47 Remember, Crystallite Size is Different than Particle Size A particle may be made up of several different crystallitesCrystallite size often matches grain size, but there are exceptionsTEM images collected by Jane Howe at Oak Ridge National Laboratory.
48 Anistropic Size Broadening The broadening of a single diffraction peak is the product of the crystallite dimensions in the direction perpendicular to the planes that produced the diffraction peak.
49 Instrumental Peak Profile A large crystallite size, defect-free powder specimen will still produce diffraction peaks with a finite widthThe peak widths from the instrument peak profile are a convolution of:X-ray Source ProfileWavelength widths of Ka1 and Ka2 linesSize of the X-ray sourceSuperposition of Ka1 and Ka2 peaksGoniometer OpticsDivergence and Receiving Slit widthsImperfect focusingBeam sizePenetration into the sample47.047.247.447.647.82q(deg.)Intensity (a.u.)Patterns collected from the same sample with different instruments and configurations at MIT
51 What Instrument to Use?The instrumental profile determines the upper limit of crystallite size that can be evaluatedif the Instrumental peak width is much larger than the broadening due to crystallite size, then we cannot accurately determine crystallite sizeFor analyzing larger nanocrystallites, it is important to use the instrument with the smallest instrumental peak widthVery small nanocrystallites produce weak signalsthe specimen broadening will be significantly larger than the instrumental broadeningthe signal:noise ratio is more important than the instrumental profile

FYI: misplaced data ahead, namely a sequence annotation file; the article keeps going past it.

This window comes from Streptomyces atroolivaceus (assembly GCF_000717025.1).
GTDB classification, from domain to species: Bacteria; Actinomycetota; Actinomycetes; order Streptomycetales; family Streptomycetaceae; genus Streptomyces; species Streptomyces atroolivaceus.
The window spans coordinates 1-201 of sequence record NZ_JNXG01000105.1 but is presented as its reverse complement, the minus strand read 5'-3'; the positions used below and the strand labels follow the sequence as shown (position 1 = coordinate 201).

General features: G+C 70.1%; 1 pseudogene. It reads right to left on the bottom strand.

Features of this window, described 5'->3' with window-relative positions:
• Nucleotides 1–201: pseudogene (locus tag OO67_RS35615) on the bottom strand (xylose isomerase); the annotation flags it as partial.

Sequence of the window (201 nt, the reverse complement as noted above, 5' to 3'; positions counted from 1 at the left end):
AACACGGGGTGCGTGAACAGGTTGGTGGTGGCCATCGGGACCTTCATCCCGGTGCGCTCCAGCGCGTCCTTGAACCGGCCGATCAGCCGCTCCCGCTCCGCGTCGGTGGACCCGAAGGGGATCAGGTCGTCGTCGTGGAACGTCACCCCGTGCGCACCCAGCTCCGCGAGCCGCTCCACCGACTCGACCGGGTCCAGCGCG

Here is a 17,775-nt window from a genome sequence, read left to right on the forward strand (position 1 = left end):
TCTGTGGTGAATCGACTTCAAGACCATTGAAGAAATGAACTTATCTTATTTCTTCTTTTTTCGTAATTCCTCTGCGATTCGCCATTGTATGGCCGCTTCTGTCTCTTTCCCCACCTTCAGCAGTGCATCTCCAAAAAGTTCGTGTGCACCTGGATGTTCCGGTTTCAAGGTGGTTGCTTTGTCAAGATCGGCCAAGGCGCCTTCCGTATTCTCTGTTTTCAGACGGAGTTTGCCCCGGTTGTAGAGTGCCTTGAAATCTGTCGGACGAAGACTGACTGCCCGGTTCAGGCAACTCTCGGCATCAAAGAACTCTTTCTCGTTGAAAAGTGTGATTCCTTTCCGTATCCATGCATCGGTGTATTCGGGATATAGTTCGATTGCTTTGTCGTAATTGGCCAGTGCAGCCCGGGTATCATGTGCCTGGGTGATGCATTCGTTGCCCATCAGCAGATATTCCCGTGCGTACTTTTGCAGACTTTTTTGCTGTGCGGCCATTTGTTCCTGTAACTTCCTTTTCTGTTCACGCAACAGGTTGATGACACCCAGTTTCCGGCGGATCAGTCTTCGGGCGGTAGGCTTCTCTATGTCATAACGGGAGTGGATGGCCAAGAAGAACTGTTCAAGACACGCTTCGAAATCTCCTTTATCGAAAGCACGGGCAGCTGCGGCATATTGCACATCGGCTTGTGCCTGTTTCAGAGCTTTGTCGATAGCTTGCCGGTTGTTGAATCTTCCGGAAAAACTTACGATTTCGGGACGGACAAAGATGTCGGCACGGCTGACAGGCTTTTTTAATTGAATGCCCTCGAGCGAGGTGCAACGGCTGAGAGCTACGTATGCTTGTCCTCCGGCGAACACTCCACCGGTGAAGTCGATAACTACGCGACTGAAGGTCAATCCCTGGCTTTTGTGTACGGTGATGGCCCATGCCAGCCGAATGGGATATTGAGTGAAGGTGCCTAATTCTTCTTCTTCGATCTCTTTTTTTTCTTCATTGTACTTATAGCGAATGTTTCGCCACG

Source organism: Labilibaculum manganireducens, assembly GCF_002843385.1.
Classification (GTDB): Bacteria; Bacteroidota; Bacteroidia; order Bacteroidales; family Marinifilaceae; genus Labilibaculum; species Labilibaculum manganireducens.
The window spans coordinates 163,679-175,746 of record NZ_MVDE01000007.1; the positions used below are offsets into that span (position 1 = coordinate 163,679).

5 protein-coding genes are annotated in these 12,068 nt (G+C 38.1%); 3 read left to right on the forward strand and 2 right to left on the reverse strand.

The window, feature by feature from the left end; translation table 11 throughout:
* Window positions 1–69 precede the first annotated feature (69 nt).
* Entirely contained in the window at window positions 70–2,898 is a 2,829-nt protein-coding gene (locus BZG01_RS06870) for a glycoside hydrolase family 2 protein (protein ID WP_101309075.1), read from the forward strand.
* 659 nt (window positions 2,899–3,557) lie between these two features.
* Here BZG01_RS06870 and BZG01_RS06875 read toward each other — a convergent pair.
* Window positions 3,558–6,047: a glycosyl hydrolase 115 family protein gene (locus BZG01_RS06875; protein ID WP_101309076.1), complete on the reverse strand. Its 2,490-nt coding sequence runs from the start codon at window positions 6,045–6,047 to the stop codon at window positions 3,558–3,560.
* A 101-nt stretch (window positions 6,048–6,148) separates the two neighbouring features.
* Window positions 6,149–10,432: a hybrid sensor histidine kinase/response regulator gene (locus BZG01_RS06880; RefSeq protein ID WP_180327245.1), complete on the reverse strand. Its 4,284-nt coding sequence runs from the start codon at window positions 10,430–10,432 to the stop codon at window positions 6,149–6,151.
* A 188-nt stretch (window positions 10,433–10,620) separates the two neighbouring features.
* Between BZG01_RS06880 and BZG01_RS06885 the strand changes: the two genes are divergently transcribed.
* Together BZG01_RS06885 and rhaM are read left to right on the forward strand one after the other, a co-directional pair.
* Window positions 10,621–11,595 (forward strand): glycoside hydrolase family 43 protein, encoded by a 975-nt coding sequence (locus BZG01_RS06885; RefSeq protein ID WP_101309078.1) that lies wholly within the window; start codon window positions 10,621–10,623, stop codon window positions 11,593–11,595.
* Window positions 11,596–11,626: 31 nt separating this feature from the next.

53 Comparison of Peak Widths at Crystallite Sizes FWHM (deg)100 nm0.09950 nm0.18210 nm0.8715 nm1.745Rigaku XRPD is better for very small nanocrystallites, <80 nm (upper limit 100 nm)PANalytical X’Pert Pro is better for larger nanocrystallites, <150 nm
54 Decreasecrystallite sizeA = anatase, R = rutile, B = brokite, (B)=TiO2(B)Wahyuningsih, S., 2009
55 Polycrystalline films on Silicon Why do the peaks broaden toward each other?Solid Solution InhomogeneityVariation in the composition of a solid solution can create a distribution of d-spacing for a crystallographic planeCeO219 nm45464748495051522q(deg.)Intensity (a.u.)ZrO246nmCexZr1-xO20<x<1
56 Many factors may contribute to the observed peak profile Instrumental Peak ProfileCrystallite SizeMicrostrainNon-uniform Lattice DistortionsFaultingDislocationsSolid Solution InhomogeneityThe peak profile is a convolution of the profiles from all of these contributions
57 Thank you for your attending! Workshop & Analysis Informations:Dr. Sayekti Wahyuningsih, M.SiDr. Yoventina Iriani, M.SiLaboratorium MIPA TerpaduFMIPA Universitas Sebelas MaretPhone / fax : (0271)